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Bank merger in play as lenders take on the big four

A non-major bank has announced plans to merge with another lender in a bid to create a “new force in banking”.

QT Mutual Bank and RACQ this week announced plans to create a new customer-owned banking service, leveraging the considerable assets and capabilities of RACQ’s large membership base.

The proposed merger will establish a banking subsidiary within the RACQ Group, alongside its assistance, insurance and lifestyle operations which service more than 1.5 million members in Queensland.

RACQ Group CEO Ian Gillespie and QT Mutual Bank CEO Steve Targett said the goal was to use the strong RACQ brand and resources along with the banking expertise and products of QT Mutual Bank to establish a highly scale-able, customer-owned banking platform.

Mr Targett told Mortgage Business the mortgage distribution benefits were massive. The mutual lender currently has 60,000 members, while RACQ has more than 1.5 million members.

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“It’s huge. What we want to do is reach into their customer base and sell them a better mortgage product. If we can get a small penetration there we can get a huge amount of growth,” he said.

“If we get the basics fixed in terms of our banking platform, combined with a great brand like theirs, and if we can come up with better pricing than we have at the moment – which is even better than the big banks – then we think we will have a proposition that stands out.”

Mr Gillespie said the group was aiming to be a trusted alternative to the “shareholder-owned, profit-driven banks”.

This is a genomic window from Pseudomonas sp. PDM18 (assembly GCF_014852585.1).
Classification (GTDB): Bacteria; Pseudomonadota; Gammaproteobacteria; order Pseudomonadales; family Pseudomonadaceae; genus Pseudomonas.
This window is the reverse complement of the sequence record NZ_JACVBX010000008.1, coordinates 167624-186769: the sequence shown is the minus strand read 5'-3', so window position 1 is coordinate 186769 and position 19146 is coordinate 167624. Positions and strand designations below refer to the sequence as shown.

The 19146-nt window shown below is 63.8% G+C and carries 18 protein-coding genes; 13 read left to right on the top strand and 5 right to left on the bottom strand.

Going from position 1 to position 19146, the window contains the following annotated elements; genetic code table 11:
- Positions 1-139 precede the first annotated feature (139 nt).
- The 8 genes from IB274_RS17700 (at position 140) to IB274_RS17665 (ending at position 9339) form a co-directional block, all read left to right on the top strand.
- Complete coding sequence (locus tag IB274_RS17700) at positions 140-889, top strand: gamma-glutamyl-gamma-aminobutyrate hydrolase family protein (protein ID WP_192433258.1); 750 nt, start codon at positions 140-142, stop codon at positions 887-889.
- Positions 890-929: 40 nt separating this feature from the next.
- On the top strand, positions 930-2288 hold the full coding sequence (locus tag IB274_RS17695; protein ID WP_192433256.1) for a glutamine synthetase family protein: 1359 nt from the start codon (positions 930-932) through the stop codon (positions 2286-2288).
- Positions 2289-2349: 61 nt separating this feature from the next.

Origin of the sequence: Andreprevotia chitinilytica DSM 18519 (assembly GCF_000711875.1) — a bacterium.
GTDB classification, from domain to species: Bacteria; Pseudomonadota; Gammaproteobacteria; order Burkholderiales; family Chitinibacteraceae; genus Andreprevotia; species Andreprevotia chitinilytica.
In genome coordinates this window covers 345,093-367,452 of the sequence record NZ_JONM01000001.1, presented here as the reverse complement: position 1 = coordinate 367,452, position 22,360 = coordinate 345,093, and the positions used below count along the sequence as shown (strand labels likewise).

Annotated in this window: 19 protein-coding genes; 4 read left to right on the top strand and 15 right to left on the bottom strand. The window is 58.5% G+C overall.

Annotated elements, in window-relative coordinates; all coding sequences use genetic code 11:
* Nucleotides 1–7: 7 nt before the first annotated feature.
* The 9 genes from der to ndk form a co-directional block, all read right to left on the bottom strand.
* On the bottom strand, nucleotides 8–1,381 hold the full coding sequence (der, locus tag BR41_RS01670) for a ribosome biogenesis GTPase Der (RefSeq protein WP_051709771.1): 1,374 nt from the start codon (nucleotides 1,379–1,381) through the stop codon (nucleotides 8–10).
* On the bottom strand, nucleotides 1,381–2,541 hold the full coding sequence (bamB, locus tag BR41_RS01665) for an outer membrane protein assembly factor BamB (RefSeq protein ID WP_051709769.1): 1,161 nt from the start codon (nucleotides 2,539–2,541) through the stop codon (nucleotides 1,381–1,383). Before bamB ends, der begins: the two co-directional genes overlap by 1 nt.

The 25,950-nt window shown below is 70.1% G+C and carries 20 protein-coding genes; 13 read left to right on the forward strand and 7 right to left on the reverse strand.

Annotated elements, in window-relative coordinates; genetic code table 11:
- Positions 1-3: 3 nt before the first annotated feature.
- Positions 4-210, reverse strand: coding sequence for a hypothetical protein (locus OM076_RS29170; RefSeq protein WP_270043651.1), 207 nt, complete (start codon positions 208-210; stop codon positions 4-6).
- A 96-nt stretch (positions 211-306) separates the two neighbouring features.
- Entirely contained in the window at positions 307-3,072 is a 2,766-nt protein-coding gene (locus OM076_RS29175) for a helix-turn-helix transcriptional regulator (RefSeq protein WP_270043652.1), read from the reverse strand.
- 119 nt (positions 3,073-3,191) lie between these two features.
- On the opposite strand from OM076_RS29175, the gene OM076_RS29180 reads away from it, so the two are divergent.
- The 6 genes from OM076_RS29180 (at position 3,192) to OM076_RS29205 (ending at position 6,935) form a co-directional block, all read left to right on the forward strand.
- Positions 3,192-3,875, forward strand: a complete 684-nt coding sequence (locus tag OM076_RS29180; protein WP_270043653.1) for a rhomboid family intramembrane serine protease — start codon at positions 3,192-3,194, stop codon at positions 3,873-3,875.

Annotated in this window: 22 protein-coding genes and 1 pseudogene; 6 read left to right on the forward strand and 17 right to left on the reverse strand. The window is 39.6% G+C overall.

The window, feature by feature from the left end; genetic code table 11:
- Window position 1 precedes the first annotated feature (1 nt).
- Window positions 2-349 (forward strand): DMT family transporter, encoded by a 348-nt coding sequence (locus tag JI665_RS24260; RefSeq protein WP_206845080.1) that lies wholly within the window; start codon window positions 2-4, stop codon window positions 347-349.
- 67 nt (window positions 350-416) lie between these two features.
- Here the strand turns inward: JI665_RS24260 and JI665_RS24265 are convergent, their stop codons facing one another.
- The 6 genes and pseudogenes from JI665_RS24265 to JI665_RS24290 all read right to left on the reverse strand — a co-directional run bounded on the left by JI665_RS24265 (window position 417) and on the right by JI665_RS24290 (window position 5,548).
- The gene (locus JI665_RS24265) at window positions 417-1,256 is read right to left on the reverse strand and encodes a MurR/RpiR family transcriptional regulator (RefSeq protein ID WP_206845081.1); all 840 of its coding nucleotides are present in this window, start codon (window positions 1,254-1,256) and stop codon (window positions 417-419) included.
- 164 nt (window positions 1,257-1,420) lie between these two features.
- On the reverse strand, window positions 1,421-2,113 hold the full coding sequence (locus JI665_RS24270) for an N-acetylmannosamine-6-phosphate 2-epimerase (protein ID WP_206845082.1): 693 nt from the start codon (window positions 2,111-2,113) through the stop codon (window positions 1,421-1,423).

“The merger will offer greater benefits to members of both organisations, with a highly compatible suite of premium products and services and a common focus on delivering exceptional service and value,” he said.

If successful, the formal merger of the two organisations is expected to be completed by the third quarter of 2016.

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“RACQ wants to diversify into banking while QT Mutual Bank wants scale and investment in technology to achieve growth, that’s why this deal makes sense. Together we can achieve things for our members that we can’t do on our own,” Mr Gillespie said.

He said the time was right to invest in building a larger scale alternative to the traditional banks, utilising the mutual banking business model with its focus on returning value to members rather than maximising profits for shareholders.

“We’ll be committed to offering members honest, easy and great value banking products and services without any hidden fees or excessive charges,” Mr Gillespie said.

“By adding banking to our already strong insurance and assistance offers, our combined membership will benefit from great service, better value and a deeper relationship overall.”

Mr Targett said the proposed merger supported the bank’s long-term growth strategy to bring products and services to a wider customer base.

“We believe the trusted RACQ brand, resources and existing member base, combined with QT Mutual Bank’s banking knowledge, experience and personalised service will provide Queenslanders with a real choice in the competitive financial services market,” he said.

“Importantly, we’re culturally aligned with shared values and a focus on education and the community. That community focus and advocacy fits very well with what our members expect from a merger partner.”

The merger is expected to deliver an enhanced banking experience through an expanded product offering, investment in technology and new digital capabilities, and a wider service network with a 24-hour contact centre.

“This really is a case of one plus one equals three, and a far better option than an in-sector merger with another bank or credit union,” Mr Targett said.

The proposal is expected to be put to QT Mutual Bank members for a vote in mid-2016. RACQ members will not be required to vote.

[Related: Non-major lenders announce merger]

Bank merger in play as lenders take on the big four
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